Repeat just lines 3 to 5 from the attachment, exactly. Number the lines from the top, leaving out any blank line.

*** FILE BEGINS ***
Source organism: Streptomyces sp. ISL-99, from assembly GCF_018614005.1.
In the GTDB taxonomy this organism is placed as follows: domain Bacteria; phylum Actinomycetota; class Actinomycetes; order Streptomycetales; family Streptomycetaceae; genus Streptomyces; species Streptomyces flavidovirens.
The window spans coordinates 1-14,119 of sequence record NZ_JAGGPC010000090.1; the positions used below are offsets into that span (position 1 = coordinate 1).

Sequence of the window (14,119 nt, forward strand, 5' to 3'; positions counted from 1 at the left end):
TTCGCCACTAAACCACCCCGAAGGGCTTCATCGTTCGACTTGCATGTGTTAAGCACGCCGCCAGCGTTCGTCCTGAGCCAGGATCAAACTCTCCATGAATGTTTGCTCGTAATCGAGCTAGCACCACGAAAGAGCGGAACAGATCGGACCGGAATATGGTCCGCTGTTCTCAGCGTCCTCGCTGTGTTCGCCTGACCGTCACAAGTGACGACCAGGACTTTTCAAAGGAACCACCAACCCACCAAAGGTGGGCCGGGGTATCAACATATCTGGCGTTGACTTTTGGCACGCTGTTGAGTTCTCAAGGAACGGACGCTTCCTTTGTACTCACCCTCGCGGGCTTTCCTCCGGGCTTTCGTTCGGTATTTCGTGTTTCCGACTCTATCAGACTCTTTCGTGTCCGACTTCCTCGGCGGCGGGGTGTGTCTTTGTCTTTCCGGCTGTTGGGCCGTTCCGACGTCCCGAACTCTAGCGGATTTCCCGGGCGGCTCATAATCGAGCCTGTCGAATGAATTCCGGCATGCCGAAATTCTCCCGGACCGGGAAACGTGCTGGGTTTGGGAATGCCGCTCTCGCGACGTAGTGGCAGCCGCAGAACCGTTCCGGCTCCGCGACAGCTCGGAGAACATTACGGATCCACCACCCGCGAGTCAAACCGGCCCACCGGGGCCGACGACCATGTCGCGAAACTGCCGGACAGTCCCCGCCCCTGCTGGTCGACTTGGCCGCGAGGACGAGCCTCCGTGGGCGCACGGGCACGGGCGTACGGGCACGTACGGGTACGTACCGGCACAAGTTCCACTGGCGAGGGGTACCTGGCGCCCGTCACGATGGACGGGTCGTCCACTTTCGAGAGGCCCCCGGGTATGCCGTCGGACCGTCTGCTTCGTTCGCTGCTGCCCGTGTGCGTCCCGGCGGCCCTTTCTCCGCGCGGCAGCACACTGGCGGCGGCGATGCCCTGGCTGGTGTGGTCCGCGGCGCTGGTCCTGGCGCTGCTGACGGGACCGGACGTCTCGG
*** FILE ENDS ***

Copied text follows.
The window spans coordinates 1-14,119 of sequence record NZ_JAGGPC010000090.1; the positions used below are offsets into that span (position 1 = coordinate 1).

Sequence of the window (14,119 nt, forward strand, 5' to 3'; positions counted from 1 at the left end):
TTCGCCACTAAACCACCCCGAAGGGCTTCATCGTTCGACTTGCATGTGTTAAGCACGCCGCCAGCGTTCGTCCTGAGCCAGGATCAAACTCTCCATGAATGTTTGCTCGTAATCGAGCTAGCACCACGAAAGAGCGGAACAGATCGGACCGGAATATGGTCCGCTGTTCTCAGCGTCCTCGCTGTGTTCGCCTGACCGTCACAAGTGACGACCAGGACTTTTCAAAGGAACCACCAACCCACCAAAGGTGGGCCGGGGTATCAACATATCTGGCGTTGACTTTTGGCACGCTGTTGAGTTCTCAAGGAACGGACGCTTCCTTTGTACTCACCCTCGCGGGCTTTCCTCCGGGCTTTCGTTCGGTATTTCGTGTTTCCGACTCTATCAGACTCTTTCGTGTCCGACTTCCTCGGCGGCGGGGTGTGTCTTTGTCTTTCCGGCTGTTGGGCCGTTCCGACGTCCCGAACTCTAGCGGATTTCCCGGGCGGCTCATAATCGAGCCTGTCGAATGAATTCCGGCATGCCGAAATTCTCCCGGACCGGGAAACGTGCTGGGTTTGGGAATGCCGCTCTCGCGACGTAGTGGCAGCCGCAGAACCGTTCCGGCTCCGCGACAGCTCGGAGAACATTACGGATCCACCACCCGCGAGTCAAACCGGCCCACCGGGGCCGACGACCATGTCGCGAAACTGCCGGACAGTCCCCGCCCCTGCTGGTCGACTTGGCCGCGAGGACGAGCCTCCGTGGGCGCACGGGCACGGGCGTACGGGCACGTACGGGTACGTACCGGCACAAGTTCCACTGGCGAGGGGTACCTGGCGCCCGTCACGATGGACGGGTCGTCCACTTTCGAGAGGCCCCCGGGTATGCCGTCGGACCGTCTGCTTCGTTCGCTGCTGCCCGTGTGCGTCCCGGCGGCCCTTTCTCCGCGCGGCAGCACACTGGCGGCGGCGATGCCCTGGCTGGTGTGGTCCGCGGCGCTGGTCCTGGCGCTGCTGACGGGACCGGACGTCTCGG